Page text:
Thursday, June 20, 2013

The Eight Limbs of Yoga

In Patanjali's Yoga Sutra, the eightfold path is called ashtanga, which literally means "eight limbs" (ashta=eight, anga=limb). These eight steps basically act as guidelines on how to live a meaningful and purposeful life. They serve as a prescription for moral and ethical conduct and self-discipline; they direct attention toward one's health; and they help us to acknowledge the spiritual aspects of our nature.  Each limb relates to an aspect of achieving a healthy and fulfilling life, and each builds upon the one before it. You may be surprised to hear that only one of the limbs involves the performance of yoga postures.

1. yama (moral restraints) – how we relate to others

2. niyama (observances) – how we relate to ourselves

3. āsana (posture) – how we relate to our body

4. prāṇāyāma (breath extension) – how we relate to our breath or spirit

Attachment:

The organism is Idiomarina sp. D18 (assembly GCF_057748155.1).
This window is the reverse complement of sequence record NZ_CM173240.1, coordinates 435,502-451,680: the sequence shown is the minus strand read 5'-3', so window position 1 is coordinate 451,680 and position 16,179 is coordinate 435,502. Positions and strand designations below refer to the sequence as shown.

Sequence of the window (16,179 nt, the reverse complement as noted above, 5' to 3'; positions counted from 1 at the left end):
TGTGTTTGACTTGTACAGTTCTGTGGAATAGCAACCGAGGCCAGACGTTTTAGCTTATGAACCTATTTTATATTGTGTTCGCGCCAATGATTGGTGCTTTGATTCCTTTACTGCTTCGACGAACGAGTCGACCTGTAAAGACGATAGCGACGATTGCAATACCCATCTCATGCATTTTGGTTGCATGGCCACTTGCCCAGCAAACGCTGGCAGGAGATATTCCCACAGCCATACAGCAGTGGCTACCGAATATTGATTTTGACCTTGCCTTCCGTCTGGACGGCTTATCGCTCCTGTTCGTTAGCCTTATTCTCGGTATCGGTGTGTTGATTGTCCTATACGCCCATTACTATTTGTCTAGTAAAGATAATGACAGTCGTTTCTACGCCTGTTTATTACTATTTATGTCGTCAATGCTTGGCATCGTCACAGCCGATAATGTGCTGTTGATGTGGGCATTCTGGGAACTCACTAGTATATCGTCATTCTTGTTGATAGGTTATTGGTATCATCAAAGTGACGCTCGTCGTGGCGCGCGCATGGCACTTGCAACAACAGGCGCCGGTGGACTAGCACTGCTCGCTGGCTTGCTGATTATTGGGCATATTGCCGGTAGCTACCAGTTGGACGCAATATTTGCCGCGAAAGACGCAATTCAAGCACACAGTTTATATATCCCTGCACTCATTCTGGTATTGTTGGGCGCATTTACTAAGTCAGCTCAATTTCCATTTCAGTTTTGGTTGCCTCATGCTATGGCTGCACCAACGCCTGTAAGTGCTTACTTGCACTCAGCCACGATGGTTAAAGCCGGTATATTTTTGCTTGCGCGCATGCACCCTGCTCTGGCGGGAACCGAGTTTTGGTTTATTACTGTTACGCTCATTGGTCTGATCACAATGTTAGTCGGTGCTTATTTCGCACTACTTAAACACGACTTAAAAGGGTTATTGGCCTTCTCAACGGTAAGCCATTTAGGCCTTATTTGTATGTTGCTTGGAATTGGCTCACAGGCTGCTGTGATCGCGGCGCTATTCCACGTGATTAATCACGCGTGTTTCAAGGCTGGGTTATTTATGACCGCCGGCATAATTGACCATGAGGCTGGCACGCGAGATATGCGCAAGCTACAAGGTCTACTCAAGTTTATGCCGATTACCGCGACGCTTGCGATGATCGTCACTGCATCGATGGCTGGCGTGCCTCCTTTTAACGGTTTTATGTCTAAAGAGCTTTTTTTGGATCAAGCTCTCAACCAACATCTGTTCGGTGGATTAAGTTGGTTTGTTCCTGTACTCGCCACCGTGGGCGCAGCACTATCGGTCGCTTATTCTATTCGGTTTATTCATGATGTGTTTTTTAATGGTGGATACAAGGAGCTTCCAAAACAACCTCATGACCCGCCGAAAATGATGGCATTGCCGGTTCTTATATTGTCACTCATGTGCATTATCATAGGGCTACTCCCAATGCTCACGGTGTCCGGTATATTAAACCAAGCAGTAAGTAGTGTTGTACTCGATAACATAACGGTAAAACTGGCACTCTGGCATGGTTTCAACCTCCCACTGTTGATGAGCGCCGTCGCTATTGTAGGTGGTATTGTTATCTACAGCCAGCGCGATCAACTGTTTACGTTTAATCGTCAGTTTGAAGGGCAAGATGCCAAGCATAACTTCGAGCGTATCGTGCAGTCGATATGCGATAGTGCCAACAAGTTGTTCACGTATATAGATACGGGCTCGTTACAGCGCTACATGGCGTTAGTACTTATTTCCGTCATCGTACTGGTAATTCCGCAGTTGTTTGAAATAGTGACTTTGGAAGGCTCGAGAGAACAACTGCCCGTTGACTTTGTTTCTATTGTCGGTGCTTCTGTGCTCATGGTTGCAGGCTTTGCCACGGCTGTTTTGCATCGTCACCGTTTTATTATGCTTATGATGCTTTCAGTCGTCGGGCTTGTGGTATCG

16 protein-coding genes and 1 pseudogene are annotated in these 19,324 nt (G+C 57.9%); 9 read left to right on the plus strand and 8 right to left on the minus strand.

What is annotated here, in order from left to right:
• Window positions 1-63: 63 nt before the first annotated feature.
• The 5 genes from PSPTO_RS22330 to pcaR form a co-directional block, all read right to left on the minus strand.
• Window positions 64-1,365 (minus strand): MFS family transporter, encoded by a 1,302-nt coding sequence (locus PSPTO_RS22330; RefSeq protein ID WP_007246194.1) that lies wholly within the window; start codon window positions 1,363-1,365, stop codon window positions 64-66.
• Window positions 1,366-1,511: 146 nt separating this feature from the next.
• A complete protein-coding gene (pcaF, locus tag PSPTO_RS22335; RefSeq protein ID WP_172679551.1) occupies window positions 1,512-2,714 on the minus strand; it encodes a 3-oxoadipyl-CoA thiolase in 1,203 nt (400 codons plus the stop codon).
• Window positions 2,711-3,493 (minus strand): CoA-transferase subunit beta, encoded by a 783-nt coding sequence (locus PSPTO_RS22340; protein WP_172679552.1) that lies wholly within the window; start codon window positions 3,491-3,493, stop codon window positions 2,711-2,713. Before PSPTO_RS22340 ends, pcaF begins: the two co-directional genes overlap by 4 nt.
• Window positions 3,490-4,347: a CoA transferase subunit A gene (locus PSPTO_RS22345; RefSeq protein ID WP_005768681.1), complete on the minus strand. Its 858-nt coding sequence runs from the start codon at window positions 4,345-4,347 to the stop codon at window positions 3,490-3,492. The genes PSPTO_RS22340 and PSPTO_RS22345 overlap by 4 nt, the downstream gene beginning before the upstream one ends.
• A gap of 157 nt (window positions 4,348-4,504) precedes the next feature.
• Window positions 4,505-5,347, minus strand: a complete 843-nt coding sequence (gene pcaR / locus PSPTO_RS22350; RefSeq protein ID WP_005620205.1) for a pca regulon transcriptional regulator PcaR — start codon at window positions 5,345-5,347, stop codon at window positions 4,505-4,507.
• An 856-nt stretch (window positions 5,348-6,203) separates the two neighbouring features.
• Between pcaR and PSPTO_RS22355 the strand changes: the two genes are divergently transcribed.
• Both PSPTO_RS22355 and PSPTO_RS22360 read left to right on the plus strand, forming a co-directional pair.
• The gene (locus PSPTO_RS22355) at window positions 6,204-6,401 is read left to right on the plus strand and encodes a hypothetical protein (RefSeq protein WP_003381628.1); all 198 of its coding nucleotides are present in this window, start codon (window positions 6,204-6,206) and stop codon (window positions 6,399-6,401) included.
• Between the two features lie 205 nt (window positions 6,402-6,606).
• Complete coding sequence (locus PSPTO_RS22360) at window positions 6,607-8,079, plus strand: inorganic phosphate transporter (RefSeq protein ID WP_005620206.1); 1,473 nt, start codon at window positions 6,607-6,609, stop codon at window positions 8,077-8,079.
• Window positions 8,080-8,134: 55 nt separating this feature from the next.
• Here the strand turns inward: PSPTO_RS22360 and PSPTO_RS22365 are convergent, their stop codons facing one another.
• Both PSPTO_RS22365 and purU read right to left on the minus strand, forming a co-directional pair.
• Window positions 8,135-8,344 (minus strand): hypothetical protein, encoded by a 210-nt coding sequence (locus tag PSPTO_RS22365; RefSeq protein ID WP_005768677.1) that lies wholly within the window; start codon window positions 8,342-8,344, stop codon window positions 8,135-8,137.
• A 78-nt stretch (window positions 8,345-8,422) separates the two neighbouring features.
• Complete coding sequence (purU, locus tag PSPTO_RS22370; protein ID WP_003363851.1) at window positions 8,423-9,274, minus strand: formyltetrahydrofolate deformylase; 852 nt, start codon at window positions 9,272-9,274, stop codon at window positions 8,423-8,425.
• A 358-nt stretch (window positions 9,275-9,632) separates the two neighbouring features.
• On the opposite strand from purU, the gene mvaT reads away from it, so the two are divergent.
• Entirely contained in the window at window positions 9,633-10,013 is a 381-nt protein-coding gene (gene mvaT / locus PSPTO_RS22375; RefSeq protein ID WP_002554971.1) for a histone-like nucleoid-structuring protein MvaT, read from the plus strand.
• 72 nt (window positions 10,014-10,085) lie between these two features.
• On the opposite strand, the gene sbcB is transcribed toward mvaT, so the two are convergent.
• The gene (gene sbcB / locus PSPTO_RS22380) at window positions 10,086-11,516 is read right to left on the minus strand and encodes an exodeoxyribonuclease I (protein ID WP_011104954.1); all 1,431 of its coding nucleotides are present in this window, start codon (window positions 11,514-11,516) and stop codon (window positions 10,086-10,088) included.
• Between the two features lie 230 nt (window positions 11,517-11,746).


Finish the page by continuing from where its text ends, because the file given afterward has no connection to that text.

5. pratyāhāra (sensory withdrawal) – how we relate to our sense organs

6. dhāraṇā (concentration) – how we relate to our mind

7. dhyāna (meditation) – moving beyond the mind

8. samādhi (meditative absorption) – deep realization and inner union

Each of these limbs, known as ashtanga in Sanskrit, helps us shift our internal reference point from constricted to expanded consciousness. As we move from local to non-local awareness, our internal reference point spontaneously transforms from ego to spirit, which enables us to see the bigger picture when facing any challenge.

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